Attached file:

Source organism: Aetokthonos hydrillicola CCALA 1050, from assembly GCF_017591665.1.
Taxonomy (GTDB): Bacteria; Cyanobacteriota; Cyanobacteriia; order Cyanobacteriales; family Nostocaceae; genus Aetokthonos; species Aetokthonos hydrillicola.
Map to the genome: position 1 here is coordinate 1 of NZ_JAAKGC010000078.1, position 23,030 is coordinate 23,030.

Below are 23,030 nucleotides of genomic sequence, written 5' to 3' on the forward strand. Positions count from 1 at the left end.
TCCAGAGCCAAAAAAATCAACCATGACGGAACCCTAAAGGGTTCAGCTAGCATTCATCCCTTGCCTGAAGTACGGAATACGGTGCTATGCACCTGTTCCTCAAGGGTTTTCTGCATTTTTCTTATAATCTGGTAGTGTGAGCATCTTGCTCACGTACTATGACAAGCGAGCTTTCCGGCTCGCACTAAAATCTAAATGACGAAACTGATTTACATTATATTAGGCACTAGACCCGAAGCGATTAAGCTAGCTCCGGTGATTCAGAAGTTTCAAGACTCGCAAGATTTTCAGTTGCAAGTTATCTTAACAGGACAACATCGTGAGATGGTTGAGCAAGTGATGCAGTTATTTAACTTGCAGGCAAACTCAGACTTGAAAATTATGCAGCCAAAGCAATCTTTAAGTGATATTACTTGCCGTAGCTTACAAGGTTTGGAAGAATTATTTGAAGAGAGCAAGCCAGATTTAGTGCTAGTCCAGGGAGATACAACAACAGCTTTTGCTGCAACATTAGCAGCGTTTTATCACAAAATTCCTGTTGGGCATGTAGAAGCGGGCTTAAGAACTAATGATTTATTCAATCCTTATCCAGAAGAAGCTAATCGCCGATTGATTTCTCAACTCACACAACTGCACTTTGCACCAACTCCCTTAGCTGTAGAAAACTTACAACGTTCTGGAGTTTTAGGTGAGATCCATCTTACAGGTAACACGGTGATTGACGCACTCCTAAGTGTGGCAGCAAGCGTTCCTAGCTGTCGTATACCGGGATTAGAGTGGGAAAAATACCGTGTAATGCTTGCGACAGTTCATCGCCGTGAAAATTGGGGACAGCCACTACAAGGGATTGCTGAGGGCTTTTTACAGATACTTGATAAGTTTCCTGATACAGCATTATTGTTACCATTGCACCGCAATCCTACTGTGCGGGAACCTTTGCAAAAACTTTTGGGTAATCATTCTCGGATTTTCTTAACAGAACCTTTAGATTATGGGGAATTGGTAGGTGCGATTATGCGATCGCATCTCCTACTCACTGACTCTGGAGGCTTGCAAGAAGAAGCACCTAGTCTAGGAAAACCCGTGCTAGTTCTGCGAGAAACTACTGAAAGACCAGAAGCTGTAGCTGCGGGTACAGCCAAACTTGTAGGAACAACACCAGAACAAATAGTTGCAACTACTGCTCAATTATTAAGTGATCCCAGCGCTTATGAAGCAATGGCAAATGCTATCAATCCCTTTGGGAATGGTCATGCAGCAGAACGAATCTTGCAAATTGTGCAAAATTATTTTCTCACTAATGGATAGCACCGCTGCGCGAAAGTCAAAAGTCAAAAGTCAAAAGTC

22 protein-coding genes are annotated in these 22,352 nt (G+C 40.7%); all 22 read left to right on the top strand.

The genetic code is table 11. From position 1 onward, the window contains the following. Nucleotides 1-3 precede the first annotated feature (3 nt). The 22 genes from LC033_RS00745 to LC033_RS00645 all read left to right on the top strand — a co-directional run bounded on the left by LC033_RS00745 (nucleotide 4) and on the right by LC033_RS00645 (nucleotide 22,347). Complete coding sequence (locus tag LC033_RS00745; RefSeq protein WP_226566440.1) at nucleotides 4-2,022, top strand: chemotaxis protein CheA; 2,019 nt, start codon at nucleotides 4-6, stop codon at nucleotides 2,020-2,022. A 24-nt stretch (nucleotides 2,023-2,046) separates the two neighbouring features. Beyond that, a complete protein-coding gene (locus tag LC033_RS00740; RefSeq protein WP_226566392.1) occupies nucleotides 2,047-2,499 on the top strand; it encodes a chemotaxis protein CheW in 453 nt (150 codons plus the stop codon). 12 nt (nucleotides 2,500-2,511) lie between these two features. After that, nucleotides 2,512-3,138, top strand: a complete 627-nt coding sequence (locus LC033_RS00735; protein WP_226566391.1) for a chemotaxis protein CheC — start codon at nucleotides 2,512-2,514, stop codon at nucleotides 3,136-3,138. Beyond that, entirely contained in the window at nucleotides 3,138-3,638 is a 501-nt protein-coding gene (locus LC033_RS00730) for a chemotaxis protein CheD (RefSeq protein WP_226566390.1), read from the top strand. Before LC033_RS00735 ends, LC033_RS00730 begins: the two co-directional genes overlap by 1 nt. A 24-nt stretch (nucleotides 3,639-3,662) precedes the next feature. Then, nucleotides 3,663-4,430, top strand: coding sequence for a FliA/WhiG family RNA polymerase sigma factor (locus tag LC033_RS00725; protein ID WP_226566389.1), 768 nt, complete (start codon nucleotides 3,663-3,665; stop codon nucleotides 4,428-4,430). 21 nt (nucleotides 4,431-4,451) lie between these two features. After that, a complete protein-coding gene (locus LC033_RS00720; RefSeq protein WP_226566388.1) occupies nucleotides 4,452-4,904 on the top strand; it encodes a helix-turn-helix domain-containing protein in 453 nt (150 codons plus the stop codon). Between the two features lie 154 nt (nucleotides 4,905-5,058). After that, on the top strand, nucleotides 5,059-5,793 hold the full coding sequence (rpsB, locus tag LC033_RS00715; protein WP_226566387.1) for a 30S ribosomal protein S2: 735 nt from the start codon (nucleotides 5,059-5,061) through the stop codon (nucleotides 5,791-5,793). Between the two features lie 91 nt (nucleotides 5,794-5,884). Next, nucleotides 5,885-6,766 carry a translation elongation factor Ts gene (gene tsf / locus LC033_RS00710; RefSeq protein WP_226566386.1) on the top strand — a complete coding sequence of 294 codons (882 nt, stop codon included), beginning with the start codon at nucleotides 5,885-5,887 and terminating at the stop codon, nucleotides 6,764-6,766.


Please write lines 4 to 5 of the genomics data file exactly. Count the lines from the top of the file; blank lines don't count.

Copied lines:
Below are 23,030 nucleotides of genomic sequence, written 5' to 3' on the forward strand. Positions count from 1 at the left end.
TCCAGAGCCAAAAAAATCAACCATGACGGAACCCTAAAGGGTTCAGCTAGCATTCATCCCTTGCCTGAAGTACGGAATACGGTGCTATGCACCTGTTCCTCAAGGGTTTTCTGCATTTTTCTTATAATCTGGTAGTGTGAGCATCTTGCTCACGTACTATGACAAGCGAGCTTTCCGGCTCGCACTAAAATCTAAATGACGAAACTGATTTACATTATATTAGGCACTAGACCCGAAGCGATTAAGCTAGCTCCGGTGATTCAGAAGTTTCAAGACTCGCAAGATTTTCAGTTGCAAGTTATCTTAACAGGACAACATCGTGAGATGGTTGAGCAAGTGATGCAGTTATTTAACTTGCAGGCAAACTCAGACTTGAAAATTATGCAGCCAAAGCAATCTTTAAGTGATATTACTTGCCGTAGCTTACAAGGTTTGGAAGAATTATTTGAAGAGAGCAAGCCAGATTTAGTGCTAGTCCAGGGAGATACAACAACAGCTTTTGCTGCAACATTAGCAGCGTTTTATCACAAAATTCCTGTTGGGCATGTAGAAGCGGGCTTAAGAACTAATGATTTATTCAATCCTTATCCAGAAGAAGCTAATCGCCGATTGATTTCTCAACTCACACAACTGCACTTTGCACCAACTCCCTTAGCTGTAGAAAACTTACAACGTTCTGGAGTTTTAGGTGAGATCCATCTTACAGGTAACACGGTGATTGACGCACTCCTAAGTGTGGCAGCAAGCGTTCCTAGCTGTCGTATACCGGGATTAGAGTGGGAAAAATACCGTGTAATGCTTGCGACAGTTCATCGCCGTGAAAATTGGGGACAGCCACTACAAGGGATTGCTGAGGGCTTTTTACAGATACTTGATAAGTTTCCTGATACAGCATTATTGTTACCATTGCACCGCAATCCTACTGTGCGGGAACCTTTGCAAAAACTTTTGGGTAATCATTCTCGGATTTTCTTAACAGAACCTTTAGATTATGGGGAATTGGTAGGTGCGATTATGCGATCGCATCTCCTACTCACTGACTCTGGAGGCTTGCAAGAAGAAGCACCTAGTCTAGGAAAACCCGTGCTAGTTCTGCGAGAAACTACTGAAAGACCAGAAGCTGTAGCTGCGGGTACAGCCAAACTTGTAGGAACAACACCAGAACAAATAGTTGCAACTACTGCTCAATTATTAAGTGATCCCAGCGCTTATGAAGCAATGGCAAATGCTATCAATCCCTTTGGGAATGGTCATGCAGCAGAACGAATCTTGCAAATTGTGCAAAATTATTTTCTCACTAATGGATAGCACCGCTGCGCGAAAGTCAAAAGTCAAAAGTCAAAAGTC